Robert Capa is known mainly for his black and white war photography; however he also created a body of colour photography work. The Capa in Color exhibition, currently showing in France, explores this lesser-known work.

Robert Capa, [Spectators at the Longchamp Racecourse, Paris], ca. 1952. © Robert Capa/International Center of Photography/Magnum Photos.

Robert Capa, [Spectators at the Longchamp Racecourse, Paris], ca. 1952.
© Robert Capa/International Center of Photography/Magnum Photos.

Robert Capa is hailed as one of the most respected photojournalists of the 20th century, known especially for his war photography and photojournalism work as correspondent for Magnum Photos.

What is perhaps less well known is his colour photography, which he used regularly from 1941 until his death in 1954. Over the years much of this colour work has been forgotten, which is why the International Center of Photography (ICP)’s exhibition of his work, Capa in Color, currently on tour at Le Tripostal, Lille, France, is of note.

Robert Capa, [A crewman signals another ship of an Allied convoy across the Atlantic from the U.S. to England], 1942. © Robert Capa/International Center of Photography/Magnum Photos.

Robert Capa, [A crewman signals another ship of an Allied convoy across the Atlantic from the U.S. to England], 1942. © Robert Capa/International Center of Photography/Magnum Photos.

Capa did use some colour in his early war photography. In 1938 before it was widely used by other photojournalists, he requested that his agency send 12 rolls of Kodachrome and instructions on how to use it. For the first two years that he covered World War II, he carried two cameras – one colour and one black & white – and shot colour images of a number of military operations. However during the mid ’40s he returned to exclusively shooting in black and white, partly due to the processing, editing and publishing times that colour required.

After the war, his use of colour became more prevalent during his travels in the late ’40s to cover postwar life in the USSR, Budapest, and Israel, and during the ’50s, while covering the glamorous lifestyles of fashionable ski resorts and French holiday resorts.

Robert Capa, [Skier sunbathing in front of the Matterhorn, Zermatt, Switzerland], 1950. © Robert Capa/International Center of Photography/Magnum Photos.

Robert Capa, [Skier sunbathing in front of the Matterhorn, Zermatt, Switzerland], 1950. © Robert Capa/International Center of Photography/Magnum Photos.

His images from this period, which reflect the glamour and allure of the location and lifestyles, lent themselves more to the vibrancy of colour photography. During this period he also experimented with fashion photography and though his friendship with prominent actors of the time, he was able to capture intimate moments on a number of European film sets, shooting actors such as Ingrid Bergman, Humphrey Bogart, Orson Welles, and John Huston.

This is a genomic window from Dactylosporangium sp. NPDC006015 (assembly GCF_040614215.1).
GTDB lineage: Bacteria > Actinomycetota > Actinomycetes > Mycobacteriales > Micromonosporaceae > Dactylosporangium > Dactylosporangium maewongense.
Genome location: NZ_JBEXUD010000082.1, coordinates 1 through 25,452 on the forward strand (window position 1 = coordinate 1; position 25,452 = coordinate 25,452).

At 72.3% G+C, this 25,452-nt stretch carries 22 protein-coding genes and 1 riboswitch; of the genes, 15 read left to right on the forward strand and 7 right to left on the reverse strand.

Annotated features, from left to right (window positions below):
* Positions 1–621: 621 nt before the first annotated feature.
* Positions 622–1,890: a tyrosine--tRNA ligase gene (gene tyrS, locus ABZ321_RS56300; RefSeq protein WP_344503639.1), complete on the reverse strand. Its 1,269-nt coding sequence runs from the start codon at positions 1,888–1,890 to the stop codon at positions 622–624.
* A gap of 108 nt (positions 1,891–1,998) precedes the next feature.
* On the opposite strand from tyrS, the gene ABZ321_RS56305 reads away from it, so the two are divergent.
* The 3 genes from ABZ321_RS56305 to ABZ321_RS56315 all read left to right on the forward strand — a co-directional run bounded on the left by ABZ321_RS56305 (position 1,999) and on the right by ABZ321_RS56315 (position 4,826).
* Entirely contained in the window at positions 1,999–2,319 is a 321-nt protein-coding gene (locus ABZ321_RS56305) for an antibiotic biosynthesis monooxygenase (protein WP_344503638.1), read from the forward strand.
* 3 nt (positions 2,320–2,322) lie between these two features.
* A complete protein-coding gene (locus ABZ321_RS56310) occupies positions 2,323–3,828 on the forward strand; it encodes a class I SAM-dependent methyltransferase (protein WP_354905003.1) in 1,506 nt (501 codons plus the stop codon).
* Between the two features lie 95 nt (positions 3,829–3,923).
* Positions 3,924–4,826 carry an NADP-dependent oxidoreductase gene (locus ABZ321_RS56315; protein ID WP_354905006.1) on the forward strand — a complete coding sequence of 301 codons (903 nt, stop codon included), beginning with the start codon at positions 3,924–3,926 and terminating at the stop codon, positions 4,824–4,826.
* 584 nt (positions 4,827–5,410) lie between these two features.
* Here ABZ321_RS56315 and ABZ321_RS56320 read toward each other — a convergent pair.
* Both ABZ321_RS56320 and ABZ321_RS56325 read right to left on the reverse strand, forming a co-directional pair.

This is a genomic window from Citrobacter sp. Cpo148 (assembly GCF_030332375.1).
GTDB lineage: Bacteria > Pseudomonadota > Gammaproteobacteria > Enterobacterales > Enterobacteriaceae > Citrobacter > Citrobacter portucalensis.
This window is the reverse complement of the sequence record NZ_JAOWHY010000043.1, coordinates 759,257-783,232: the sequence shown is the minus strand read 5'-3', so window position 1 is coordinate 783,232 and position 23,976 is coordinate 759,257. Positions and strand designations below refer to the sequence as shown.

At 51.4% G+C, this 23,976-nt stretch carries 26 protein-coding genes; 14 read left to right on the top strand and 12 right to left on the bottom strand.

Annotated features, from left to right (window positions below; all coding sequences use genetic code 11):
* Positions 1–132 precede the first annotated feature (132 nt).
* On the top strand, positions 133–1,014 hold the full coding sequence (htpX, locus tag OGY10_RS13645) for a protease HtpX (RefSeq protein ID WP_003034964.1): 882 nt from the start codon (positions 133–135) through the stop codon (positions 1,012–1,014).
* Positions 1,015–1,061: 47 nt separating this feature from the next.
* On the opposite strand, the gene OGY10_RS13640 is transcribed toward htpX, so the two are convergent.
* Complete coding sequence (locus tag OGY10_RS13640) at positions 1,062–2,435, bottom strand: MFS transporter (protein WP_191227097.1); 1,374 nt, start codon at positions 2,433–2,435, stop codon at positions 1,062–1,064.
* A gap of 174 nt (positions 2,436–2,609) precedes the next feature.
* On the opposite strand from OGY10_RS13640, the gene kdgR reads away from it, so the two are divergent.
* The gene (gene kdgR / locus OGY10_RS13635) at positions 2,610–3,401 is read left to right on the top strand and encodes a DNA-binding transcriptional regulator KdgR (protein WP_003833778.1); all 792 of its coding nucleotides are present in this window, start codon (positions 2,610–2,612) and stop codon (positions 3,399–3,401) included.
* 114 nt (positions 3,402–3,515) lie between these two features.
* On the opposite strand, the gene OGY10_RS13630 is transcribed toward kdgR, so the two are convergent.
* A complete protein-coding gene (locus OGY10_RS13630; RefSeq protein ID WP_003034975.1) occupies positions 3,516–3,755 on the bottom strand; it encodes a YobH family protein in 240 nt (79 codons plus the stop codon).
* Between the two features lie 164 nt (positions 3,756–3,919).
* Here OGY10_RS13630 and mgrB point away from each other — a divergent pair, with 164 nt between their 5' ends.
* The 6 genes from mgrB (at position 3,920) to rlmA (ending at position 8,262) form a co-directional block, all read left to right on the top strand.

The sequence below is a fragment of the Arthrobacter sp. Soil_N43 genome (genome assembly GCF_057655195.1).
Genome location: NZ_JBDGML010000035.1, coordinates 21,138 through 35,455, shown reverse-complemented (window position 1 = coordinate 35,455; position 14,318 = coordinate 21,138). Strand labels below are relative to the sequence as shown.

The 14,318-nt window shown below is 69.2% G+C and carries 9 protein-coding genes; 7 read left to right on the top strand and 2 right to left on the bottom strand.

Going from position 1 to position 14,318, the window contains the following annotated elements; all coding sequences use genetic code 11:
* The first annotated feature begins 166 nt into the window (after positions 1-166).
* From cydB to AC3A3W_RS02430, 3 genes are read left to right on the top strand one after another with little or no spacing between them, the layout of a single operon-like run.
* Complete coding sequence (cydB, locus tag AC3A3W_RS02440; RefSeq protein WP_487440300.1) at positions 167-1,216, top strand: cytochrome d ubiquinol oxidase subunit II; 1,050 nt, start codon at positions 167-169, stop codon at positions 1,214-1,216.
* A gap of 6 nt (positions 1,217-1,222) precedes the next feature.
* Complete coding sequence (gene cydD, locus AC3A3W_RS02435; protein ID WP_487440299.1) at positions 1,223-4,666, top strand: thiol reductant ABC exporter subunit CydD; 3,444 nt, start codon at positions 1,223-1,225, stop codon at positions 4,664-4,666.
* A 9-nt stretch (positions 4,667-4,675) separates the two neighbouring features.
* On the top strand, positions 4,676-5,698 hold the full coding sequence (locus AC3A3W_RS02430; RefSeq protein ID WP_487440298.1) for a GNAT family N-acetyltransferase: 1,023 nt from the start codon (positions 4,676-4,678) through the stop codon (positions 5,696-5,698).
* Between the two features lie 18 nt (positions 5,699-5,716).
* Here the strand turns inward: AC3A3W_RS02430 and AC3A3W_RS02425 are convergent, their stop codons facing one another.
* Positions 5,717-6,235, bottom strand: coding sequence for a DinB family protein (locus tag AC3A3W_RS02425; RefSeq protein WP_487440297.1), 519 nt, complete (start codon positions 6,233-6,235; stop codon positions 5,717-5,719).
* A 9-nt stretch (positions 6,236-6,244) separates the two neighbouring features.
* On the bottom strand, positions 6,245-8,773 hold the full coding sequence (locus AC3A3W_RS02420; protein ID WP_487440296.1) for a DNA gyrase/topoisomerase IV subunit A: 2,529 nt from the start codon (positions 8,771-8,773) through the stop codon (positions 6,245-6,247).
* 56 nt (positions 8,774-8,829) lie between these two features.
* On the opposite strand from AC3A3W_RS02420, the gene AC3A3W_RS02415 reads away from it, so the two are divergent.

Robert Capa, [Ava Gardner on the set of The Barefoot Contessa, Tivoli, Italy], 1954. © Robert Capa/International Center of Photography/Magnum Photos.

Robert Capa, [Ava Gardner on the set of The Barefoot Contessa, Tivoli, Italy], 1954. © Robert Capa/International Center of Photography/Magnum Photos.

It is perhaps proof of Capa’s technical ability – how easily he was able to move between colour and black & white and adapt to a postwar audience, who were now seeing entertainment and escape.

‘Capa’s talent with black-and-white film was extraordinary, and starting color film halfway through his career required a new discipline, but it also opened up new opportunities,’ said ICP Curator Cynthia Young, who organized the first showing of the Capa in Colour exhibition in 2014. ‘The exhibition is also about how Capa reinvents himself as a photographer during the years when he is not covering war and political conflicts. The colour work was very much a part of trying to keep the Magnum agency afloat, because the magazines wanted more and more colour in the postwar period.”

Capa in Color is drawn from the Robert Capa Archive in ICP’s permanent collection. The Archive contains roughly 4,200 colour transparencies – 35mm Kodachrome, 21⁄4 Ektachrome, and some larger Kodachrome sheet film. It also includes thousands of vintage black-and-white prints, negatives, tearsheets, and papers.

Some of these photographs were published in magazines of the day such as Holiday, Illustrated, Collier’s, and Ladies’ Home Journal, but the majority have never been widely exhibited.

Capa in Colour is currently exhibiting at Le Tripostal, Lille, France, until the end of July 2016.

The exhibition will also travel to Circulo de Bellas Artes in Madrid, Spain, from October 20, 2016–January 15, 2017